The specific motor types present in CP are determined by the extent, type, and location of the brain injury.
SPASTIC CEREBRAL PALSY
Spastic CP is the most common type. People will experience increased muscle tone and their movements may appear stiff or awkward. Different parts of the body can be affected:
- Spastic hemiplegia/hemiparesis typically affects
the arm, hand, and leg on one side of the body.
- Spastic diplegia/diparesis involves muscle
stiffness that is predominantly in the legs. The arms may
be affected to a lesser extent
- Spastic quadriplegia/quadriparesis is the most
severe form of CP. It is caused by widespread damage to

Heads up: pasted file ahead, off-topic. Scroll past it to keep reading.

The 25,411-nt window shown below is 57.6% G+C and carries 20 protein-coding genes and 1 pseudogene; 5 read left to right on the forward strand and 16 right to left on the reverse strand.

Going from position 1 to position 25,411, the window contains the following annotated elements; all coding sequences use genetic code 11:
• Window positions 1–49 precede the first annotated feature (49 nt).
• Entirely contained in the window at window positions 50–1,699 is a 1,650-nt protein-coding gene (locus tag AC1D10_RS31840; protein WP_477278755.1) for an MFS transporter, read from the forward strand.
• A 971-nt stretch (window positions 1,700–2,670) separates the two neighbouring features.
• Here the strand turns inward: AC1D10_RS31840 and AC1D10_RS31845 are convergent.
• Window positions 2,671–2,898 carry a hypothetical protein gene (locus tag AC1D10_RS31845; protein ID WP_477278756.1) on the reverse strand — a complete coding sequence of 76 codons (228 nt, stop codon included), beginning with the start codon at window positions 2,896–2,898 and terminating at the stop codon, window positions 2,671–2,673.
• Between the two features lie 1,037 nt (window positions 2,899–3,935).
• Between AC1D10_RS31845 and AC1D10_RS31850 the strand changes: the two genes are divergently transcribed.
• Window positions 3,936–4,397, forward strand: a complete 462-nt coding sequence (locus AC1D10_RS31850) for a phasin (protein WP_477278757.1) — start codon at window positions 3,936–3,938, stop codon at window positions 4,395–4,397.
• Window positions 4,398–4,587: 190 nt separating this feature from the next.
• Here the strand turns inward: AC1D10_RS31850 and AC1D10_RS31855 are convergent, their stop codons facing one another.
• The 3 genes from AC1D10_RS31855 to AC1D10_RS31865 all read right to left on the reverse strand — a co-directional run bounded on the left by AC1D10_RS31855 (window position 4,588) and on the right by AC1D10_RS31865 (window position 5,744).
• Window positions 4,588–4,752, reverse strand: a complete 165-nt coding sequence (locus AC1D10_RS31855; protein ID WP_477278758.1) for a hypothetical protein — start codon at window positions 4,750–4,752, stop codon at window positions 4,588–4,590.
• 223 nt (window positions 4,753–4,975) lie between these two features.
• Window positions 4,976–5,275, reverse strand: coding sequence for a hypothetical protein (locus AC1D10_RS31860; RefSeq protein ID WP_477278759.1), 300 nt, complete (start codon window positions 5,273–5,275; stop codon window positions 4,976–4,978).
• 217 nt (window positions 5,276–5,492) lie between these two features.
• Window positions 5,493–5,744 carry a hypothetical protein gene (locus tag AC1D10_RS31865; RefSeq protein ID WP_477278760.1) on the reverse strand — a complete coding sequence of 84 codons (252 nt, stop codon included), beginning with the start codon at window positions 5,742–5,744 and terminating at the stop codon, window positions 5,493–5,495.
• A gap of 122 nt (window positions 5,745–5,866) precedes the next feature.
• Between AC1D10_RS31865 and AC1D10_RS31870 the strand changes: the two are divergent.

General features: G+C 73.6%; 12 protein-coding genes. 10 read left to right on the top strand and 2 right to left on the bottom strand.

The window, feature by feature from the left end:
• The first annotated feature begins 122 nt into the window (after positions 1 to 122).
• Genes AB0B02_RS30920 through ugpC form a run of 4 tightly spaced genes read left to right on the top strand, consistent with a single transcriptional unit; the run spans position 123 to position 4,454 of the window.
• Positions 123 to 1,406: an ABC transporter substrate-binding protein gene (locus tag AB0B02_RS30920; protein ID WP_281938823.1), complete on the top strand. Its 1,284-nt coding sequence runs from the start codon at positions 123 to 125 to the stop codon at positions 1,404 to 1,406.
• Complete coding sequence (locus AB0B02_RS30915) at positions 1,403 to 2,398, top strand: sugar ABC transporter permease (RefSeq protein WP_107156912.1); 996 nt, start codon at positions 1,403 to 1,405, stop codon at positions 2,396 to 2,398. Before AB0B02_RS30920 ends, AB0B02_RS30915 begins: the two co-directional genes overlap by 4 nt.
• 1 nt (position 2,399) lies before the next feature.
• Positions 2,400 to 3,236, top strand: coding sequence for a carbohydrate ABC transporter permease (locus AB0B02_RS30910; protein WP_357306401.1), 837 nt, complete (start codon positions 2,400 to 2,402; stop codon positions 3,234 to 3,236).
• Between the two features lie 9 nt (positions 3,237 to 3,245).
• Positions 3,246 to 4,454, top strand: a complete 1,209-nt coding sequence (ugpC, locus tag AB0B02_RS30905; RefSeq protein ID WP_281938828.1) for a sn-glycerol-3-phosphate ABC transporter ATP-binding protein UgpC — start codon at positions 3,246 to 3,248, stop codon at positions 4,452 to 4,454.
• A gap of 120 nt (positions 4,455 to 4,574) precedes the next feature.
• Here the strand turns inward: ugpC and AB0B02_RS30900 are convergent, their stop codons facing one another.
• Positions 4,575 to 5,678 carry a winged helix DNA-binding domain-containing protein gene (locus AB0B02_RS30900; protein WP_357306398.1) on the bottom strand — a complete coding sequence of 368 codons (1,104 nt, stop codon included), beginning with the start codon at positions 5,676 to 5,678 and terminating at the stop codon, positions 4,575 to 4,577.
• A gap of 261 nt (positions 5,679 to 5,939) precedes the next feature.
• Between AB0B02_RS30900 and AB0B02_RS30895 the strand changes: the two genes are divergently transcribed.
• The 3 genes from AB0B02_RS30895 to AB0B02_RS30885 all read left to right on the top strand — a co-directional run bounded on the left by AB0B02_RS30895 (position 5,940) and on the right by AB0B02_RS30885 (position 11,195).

the brain or significant brain malformations.
DYSKINETIC CEREBRAL PALSY
Dyskinetic motor patterns (also includes athetoid, choreoathetoid, and dystonia) are characterized by slow and uncontrollable writhing or jerky movements of the hands, feet, arms, or legs.
ATAXIC CEREBRAL PALSY
Ataxia affects balance and depth perception. Children with ataxia will often have poor coordination and walk unsteadily with a wide-based gait.
Mixed types of CP refer to symptoms that don’t correspond to any single type of CP but are a mix of types. For example, a child with mixed CP may have some muscles that are too tight and others that are too relaxed.